Many of the farmers Aaron Bobeck works with see a return-on-investment from using precision technology. But the 31-year-old says he also encounters many who are frustrated and on the verge of turning their backs on it.
“I think it’s hard to quantify ROI for a lot of precision ag--it’s different for everyone and how they use it,” says Bobeck, who farms 1,800 acres of corn and soybeans with his dad and uncle in north-central Indiana and works on the side as a precision technology consultant. “Many folks have been burned by expensive, cost-per-acre data or decision services that didn’t deliver what they promised.”
If you land squarely in the frustrated camp, Bobeck says there are still basic things you can do to use precision technology and pick up some benefits. Here are four he recommends:
First, take stock of the kinds of precision tools you currently have. Evaluate whether you use all the existing features to their full advantage.
“Most everyone has auto-steer but they don’t necessarily use it on end rows, along the edge of fields,” he says, as an example. “I have some other folks who are starting to use field boundaries in different ways. Believe it or not, field boundaries are something I think as an industry everybody still struggles with, especially farmers who have multiple crop types in one field, which can create challenges with software.
“I've got quite a few guys who don't have fence rows between fields. We've gone as far as sharing guidance-line information between neighboring farmers to lay a nice straight line and get close to that field boundary if possible, and not let the weeds grow where the crop doesn't,” he adds.
Second, consider how you use your yield monitor. Calibrate your yield monitor for proper documentation. Otherwise, the resulting information will be invaluable. “If calibrating a monitor is tough for you, consider systems like Deere’s Active Yield and Precision Planting’s Yield Sense, which are helping automate calibrations,” he says.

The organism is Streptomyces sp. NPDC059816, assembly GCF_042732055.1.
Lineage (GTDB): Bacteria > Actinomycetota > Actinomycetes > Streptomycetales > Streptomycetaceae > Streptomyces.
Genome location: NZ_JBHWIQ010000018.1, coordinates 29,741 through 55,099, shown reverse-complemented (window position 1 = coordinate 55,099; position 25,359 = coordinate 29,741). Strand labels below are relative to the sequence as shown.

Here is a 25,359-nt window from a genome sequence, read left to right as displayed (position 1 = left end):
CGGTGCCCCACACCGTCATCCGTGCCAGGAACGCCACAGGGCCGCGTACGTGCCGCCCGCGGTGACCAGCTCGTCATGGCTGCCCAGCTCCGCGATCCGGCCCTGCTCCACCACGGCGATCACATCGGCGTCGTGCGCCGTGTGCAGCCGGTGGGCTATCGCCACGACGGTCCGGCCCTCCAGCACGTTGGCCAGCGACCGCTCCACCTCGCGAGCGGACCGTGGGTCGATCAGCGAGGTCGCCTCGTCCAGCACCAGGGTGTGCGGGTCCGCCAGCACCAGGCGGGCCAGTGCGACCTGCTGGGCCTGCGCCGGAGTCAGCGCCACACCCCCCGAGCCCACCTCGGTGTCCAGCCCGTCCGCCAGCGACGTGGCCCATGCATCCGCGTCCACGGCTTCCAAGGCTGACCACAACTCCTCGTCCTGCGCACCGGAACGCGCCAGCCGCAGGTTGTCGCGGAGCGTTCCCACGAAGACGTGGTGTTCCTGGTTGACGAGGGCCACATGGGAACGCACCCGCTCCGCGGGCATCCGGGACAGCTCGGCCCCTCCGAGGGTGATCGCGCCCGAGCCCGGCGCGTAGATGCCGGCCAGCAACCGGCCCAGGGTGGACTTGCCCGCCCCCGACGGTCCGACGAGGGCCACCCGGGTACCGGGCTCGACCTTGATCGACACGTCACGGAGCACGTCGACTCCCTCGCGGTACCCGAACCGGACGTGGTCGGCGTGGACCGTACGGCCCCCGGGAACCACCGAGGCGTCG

In some cases, Bobeck says you might not be prepared to use your yield data. “I have people who are doing less with their data now than they were a few years ago, just because they struggle to see a return on that time investment. If it hasn't made your life easier or made you money, why spend time on it?”
On the other hand, if you do see your data as a treasure trove that could help move your farm forward, then consider investing in a technology expert who can help you unlock the door to its use.
Third, get more organized. Bobeck says the majority of the questions he gets from farmers have to do with fundamental things that don’t change year-to-year. “Document how you use tools, so you know how to use them the next year,” he advises. It could be as simple as making a checklist that tells you the order of the buttons you need to push on a tool to make it work. Or, take a picture of the settings on the screen and then organize that information into folders on Google Drive or Dropbox. This could save you a lot of time and frustration when next season rolls around.
Fourth, consider new tools or practices that cost little but add value to your business. For instance, Bobeck says putting a GPS receiver on the planter is useful, especially if you farm uneven terrain. “You know every subsequent pass with a sprayer or sidedress bar is going to benefit. It seems like such a simple, fundamental thing but it makes everything after that so much easier. I've had people tell me that even the appearance of their fields is nicer, and seeing everything neat and perfectly straight like that makes a difference to them.”
Video is another tool that is inexpensive to use and is a useful tool around the farm, especially for surveillance. “There's value in being able to remotely watch what's going on around your farm and to have the ability to go back at least several days if not months on video footage if you would have an incident you need to investigate, like trespassing, theft or property damage,” Bobeck notes.
“The cameras aren’t terribly expensive, we’re talking between $100 and $500, and there’s no recurring fees for camera systems that store video locally on a hard drive or SD memory card,” he says “I recommend avoiding most of the cloud-based cameras because they can very easily use up all of your available internet upload bandwidth, and generally carry recurring fees.”